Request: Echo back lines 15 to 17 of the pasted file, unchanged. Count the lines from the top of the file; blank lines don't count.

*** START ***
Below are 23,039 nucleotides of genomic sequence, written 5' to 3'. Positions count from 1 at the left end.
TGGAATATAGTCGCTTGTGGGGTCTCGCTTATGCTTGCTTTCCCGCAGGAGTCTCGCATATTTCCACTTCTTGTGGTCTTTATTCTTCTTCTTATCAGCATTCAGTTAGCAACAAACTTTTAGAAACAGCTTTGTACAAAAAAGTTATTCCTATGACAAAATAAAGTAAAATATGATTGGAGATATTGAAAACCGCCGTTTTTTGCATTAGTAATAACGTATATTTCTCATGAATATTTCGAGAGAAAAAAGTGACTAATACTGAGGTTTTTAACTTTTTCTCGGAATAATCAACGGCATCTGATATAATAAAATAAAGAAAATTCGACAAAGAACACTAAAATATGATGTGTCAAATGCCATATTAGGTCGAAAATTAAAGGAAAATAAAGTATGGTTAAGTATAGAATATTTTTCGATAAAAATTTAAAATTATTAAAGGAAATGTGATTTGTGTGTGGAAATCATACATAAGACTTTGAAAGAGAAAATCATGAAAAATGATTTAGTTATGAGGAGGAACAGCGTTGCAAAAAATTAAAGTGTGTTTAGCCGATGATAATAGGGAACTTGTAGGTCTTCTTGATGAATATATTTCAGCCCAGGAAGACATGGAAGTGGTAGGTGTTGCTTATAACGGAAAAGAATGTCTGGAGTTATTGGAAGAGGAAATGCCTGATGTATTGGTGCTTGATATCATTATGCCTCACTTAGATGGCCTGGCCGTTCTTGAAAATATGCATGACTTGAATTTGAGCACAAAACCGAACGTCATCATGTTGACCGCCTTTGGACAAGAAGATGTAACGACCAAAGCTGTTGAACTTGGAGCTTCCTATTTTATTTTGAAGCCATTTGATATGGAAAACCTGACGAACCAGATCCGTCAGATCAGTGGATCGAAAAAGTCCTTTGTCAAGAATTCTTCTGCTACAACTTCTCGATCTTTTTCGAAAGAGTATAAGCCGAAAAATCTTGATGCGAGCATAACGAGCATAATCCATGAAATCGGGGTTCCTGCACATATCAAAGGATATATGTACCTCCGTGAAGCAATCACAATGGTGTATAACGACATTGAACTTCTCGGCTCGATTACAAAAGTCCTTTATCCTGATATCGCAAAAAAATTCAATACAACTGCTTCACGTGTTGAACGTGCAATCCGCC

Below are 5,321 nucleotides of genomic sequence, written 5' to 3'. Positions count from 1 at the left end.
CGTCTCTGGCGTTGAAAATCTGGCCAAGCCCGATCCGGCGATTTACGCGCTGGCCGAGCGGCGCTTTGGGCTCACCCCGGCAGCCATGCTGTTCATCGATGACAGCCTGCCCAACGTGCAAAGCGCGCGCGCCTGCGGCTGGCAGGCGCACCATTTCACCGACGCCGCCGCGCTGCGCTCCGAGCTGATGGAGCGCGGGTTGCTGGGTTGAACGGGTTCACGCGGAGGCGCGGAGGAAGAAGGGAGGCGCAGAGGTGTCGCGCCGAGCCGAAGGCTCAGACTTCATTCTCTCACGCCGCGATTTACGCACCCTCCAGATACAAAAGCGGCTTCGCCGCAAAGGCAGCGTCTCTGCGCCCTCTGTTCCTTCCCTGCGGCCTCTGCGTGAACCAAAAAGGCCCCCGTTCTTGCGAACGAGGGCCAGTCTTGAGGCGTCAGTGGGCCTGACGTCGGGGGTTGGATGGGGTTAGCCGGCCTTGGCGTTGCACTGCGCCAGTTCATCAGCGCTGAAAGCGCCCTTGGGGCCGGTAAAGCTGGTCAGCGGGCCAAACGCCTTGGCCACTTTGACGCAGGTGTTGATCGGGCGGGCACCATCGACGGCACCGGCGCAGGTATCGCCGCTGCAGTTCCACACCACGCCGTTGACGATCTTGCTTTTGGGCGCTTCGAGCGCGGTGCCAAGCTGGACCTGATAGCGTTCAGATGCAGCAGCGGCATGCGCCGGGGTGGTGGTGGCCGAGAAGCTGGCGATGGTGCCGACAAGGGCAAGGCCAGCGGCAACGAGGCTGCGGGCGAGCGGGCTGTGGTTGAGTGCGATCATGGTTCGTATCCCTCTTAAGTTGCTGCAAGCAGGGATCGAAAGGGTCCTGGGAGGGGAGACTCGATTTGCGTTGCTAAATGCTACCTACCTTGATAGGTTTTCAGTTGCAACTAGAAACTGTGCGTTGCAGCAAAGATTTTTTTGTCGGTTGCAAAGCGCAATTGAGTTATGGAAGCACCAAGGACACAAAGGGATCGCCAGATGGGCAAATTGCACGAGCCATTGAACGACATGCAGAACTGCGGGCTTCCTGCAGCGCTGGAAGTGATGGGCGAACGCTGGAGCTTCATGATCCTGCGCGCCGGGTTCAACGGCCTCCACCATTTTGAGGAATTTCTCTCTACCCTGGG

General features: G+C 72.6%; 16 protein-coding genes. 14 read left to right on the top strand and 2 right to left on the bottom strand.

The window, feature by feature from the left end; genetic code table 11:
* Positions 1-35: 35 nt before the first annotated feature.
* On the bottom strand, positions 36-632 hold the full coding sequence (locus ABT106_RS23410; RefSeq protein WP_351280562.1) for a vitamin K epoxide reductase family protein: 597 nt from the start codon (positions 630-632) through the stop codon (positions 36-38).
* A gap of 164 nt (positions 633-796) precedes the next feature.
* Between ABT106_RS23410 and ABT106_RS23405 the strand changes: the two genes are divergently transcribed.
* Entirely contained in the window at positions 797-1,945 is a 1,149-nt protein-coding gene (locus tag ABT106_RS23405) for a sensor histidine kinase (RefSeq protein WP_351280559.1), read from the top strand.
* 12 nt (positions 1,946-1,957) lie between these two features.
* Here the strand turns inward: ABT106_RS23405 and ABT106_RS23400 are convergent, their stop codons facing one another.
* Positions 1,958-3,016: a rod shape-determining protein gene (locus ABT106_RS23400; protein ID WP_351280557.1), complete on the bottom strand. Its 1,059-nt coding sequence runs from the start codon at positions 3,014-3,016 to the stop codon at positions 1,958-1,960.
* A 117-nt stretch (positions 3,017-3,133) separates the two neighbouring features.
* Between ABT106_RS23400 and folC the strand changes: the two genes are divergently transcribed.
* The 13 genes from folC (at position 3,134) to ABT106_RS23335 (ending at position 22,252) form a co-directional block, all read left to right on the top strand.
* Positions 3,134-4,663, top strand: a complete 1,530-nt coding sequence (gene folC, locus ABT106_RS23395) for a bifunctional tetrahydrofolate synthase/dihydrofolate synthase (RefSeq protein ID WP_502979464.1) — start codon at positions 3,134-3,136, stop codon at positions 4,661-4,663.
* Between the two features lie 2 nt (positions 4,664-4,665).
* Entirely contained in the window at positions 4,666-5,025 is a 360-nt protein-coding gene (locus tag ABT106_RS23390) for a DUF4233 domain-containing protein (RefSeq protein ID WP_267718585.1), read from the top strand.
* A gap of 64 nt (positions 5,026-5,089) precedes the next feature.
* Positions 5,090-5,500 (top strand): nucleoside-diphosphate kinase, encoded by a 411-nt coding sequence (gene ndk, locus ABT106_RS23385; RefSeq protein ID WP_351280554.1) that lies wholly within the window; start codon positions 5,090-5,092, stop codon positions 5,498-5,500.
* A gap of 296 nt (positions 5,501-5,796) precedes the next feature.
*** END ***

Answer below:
* A 117-nt stretch (positions 3,017-3,133) separates the two neighbouring features.
* Between ABT106_RS23400 and folC the strand changes: the two genes are divergently transcribed.
* The 13 genes from folC (at position 3,134) to ABT106_RS23335 (ending at position 22,252) form a co-directional block, all read left to right on the top strand.